07 30 2016
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The Wake of Vanport

When Pat DiPrima first started to think about opening an Italian bakery and café, she asked everyone for advice. But among the best suggestions she received was to check out the Business Outreach Program at Portland State University.

"They helped me tremendously," said DiPrima, whose DiPrima Dolci Italian Bakery and Café is a neighborhood gathering spot at 1936 N. Killingsworth St. "They did everything from helping me gather data to apply for loans, to advising me on marketing and advertising plans and employee issues.

"They helped me before I opened, and I'm still here, celebrating my fourth anniversary,"DiPrima added.

The outreach program patted itself on the back last month with a star-studded celebration at the Legacy Emanuel Hospital Atrium. Former NBA All-Star and local entrepreneur Terrell Brandon was the keynote speaker at the event, which was co-chaired by Oregon Sen. Margaret Carter, D-Portland, and Bruce Warner, executive director of the Portland Development Commission.

Joining in the celebration were the students and businesses the program has worked with. Since 1994, more than 400 companies have been helped by the program, without charge. More than 1,000 students have assisted those businesses, and, in turn, learned firsthand what it is like to be an entrepreneur. Program Director Gary Brown estimates the program has helped to create at least 150 jobs in the past three years.

"We provide long-term, hands-on technical assistance," Brown said. "We have two full-time staff members for mentoring and coaching existing and emerging businesses, and we assign student teams to work with businesses to do market research, help with business plans and do other comprehensive projects."

The program focuses on minority- and women-owned businesses in North and Northeast Portland. More than 75 percent of the business owners have incomes less than 80 percent of the area's median family income. Funding for the outreach program comes from the federal Bureau of Housing and Community Development.

The students working with the local businesses through the outreach program are juniors and seniors enrolled in the university's School of Business.

"What they bring to the table is what they do in class; they use every talent they have," Brown said. "A lot of them are adults with families, and they have been in the business world themselves."

But for many, he added, this is the first time they get real-life, hands-on experiences with small businesses.

Cody Gray, the program's assistant director, agrees. Gray, who works in the program's outreach office in the Oregon Association of Minority Entrepreneurs building, at 4134 N. Vancouver Ave., notes that business students often are taught how to work in large corporations, but they aren't exposed to the problems small businesses face.

"Two of the largest problems small businesses have are marketing and financial analysis," Gray said. "They don't know how to plan for the future so they won't run out of money in a few months."

Local entrepreneurs often ask the outreach program for money, but the only purchase the program makes is a computer software program that helps them keep their books. Accounting students train the business owners how to operate the system.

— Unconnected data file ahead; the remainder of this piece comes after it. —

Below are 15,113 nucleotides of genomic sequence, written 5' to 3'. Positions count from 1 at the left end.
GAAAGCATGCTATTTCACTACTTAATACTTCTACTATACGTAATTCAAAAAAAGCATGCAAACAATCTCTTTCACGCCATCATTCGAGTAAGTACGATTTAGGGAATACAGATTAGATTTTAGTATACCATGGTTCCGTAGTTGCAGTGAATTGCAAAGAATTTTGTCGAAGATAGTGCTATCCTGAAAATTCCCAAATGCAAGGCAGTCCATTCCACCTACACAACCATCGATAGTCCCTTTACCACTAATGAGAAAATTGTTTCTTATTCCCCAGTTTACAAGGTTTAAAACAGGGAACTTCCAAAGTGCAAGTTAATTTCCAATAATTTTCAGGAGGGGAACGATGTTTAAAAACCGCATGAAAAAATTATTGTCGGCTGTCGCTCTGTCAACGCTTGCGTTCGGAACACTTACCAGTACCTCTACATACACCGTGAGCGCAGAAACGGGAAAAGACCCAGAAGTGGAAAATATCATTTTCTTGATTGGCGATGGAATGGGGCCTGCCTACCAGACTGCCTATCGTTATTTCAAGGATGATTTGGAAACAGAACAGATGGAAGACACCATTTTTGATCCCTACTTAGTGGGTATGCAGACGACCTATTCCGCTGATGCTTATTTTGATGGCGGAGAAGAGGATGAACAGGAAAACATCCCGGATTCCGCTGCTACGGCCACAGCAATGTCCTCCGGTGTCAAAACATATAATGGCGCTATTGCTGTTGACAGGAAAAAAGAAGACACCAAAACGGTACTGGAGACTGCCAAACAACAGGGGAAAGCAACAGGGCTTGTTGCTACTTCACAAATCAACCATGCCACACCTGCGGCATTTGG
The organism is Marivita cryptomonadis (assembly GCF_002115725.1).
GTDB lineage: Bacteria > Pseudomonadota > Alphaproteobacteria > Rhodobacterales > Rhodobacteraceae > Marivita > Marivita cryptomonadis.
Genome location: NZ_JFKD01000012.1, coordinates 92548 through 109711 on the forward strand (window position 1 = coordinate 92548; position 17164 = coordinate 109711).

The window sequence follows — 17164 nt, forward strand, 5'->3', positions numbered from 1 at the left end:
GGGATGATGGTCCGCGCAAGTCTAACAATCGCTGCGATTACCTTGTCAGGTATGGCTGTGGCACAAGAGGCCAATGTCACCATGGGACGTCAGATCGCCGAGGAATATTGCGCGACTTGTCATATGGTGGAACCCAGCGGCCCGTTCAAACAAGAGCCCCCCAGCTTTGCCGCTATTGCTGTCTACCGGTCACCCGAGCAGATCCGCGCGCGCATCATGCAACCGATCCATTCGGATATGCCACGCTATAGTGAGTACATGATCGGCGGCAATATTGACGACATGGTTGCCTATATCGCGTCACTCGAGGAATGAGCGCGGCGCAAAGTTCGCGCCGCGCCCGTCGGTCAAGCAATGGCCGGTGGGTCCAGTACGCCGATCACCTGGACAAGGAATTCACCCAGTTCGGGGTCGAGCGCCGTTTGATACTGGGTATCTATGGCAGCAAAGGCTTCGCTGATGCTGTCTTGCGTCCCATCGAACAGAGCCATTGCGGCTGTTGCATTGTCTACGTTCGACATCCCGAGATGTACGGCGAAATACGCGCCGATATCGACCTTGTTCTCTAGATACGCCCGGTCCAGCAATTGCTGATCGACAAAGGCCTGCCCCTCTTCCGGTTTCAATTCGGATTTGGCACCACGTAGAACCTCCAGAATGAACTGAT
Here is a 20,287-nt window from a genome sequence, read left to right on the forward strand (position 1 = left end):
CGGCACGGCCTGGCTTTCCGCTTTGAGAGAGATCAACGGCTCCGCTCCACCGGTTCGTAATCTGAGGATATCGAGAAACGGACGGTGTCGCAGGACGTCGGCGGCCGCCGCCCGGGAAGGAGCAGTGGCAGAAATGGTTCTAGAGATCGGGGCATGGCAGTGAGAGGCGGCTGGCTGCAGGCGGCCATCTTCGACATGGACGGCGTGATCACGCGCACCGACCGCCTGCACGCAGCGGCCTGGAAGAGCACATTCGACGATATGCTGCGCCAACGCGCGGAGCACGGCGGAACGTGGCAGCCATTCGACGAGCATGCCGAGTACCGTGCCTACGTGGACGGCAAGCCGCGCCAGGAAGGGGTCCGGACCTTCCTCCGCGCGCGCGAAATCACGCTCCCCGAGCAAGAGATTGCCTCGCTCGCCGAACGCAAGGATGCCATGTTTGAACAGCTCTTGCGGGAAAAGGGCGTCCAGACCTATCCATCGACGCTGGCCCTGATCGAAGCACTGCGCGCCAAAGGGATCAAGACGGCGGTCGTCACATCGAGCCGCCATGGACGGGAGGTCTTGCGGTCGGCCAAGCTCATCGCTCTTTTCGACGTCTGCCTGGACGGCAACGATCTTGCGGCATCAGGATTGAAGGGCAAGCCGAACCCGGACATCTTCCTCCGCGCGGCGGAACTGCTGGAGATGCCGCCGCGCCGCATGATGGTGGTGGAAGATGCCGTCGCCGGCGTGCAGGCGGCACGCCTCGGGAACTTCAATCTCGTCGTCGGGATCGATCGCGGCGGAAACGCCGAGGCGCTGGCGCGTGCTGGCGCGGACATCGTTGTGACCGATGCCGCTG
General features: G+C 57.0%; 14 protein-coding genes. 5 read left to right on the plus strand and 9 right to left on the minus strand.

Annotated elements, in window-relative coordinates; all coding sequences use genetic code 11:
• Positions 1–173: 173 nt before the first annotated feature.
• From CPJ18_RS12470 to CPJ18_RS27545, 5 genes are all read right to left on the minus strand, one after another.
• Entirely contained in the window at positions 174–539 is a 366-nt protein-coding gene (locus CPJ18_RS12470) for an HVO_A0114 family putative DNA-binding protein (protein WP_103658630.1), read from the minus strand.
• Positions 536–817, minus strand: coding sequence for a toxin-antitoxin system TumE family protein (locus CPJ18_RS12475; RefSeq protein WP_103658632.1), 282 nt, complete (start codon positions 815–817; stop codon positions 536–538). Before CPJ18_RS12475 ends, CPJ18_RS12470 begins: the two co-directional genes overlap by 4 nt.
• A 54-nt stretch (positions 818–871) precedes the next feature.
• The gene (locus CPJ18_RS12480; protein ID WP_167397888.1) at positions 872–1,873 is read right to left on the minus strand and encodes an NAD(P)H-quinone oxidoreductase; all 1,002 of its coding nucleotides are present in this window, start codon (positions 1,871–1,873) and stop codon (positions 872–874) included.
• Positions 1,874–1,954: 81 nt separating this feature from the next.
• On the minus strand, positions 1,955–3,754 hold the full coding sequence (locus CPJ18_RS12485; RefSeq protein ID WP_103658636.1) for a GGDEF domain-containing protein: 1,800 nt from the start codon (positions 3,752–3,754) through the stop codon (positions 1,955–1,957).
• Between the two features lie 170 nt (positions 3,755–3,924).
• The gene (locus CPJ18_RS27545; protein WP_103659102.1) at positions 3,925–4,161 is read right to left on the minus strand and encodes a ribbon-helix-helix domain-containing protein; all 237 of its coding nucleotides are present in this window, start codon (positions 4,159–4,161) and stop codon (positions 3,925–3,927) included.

The student teams and the program's mentors don't get involved in the specifics of each business, but they do provide general assistance, Gray said.

"I don't know how to make bread, but I can look at the company's financials, he said. "We have helped contractors take a look at the jobs they're bidding on and show how to submit a bid without losing money on it. We helped several businesses that worked on the Interstate light rail project."

Back in her Italian bakery, Pat DiPrima recalls her early days working with the program's mentors.

"They helped me with difficult decisions that I wouldn't have been able to make — everything from staffing issues to the purchase of this building. They talked to me about which banks to go to and how to approach the commercial real estate market.

"They held my hand through the whole thing," she added.

In addition to giving advice, those who helped DiPrima encouraged her, she said.

"I went to other sources, but no one had the positive influence and positive focus they had. They thought I had the potential and knowledge and pointed me in the right direction."

The student teams have helped her set up computer spreadsheets that track the cost of the raw products DiPrima uses in her recipes for the breads and other bakery items. Those costs are added up for each recipe, and from that she knows how much to charge customers.

Student teams have given her advice over the past four years, and she listens. But, she notes, "The bottom line is that I'm going to make the final decision."

Now, DiPrima gives back the help she gained by talking to business students in the classes that Brown teaches. She tells them what it is like to start a second career, as she did, and to take a risk by being an entrepreneur.

Her time is a small price for the assistance she has received, she said.

"They have been an enormous help; how could I pay for a consultant to do that? It's just immeasurable."

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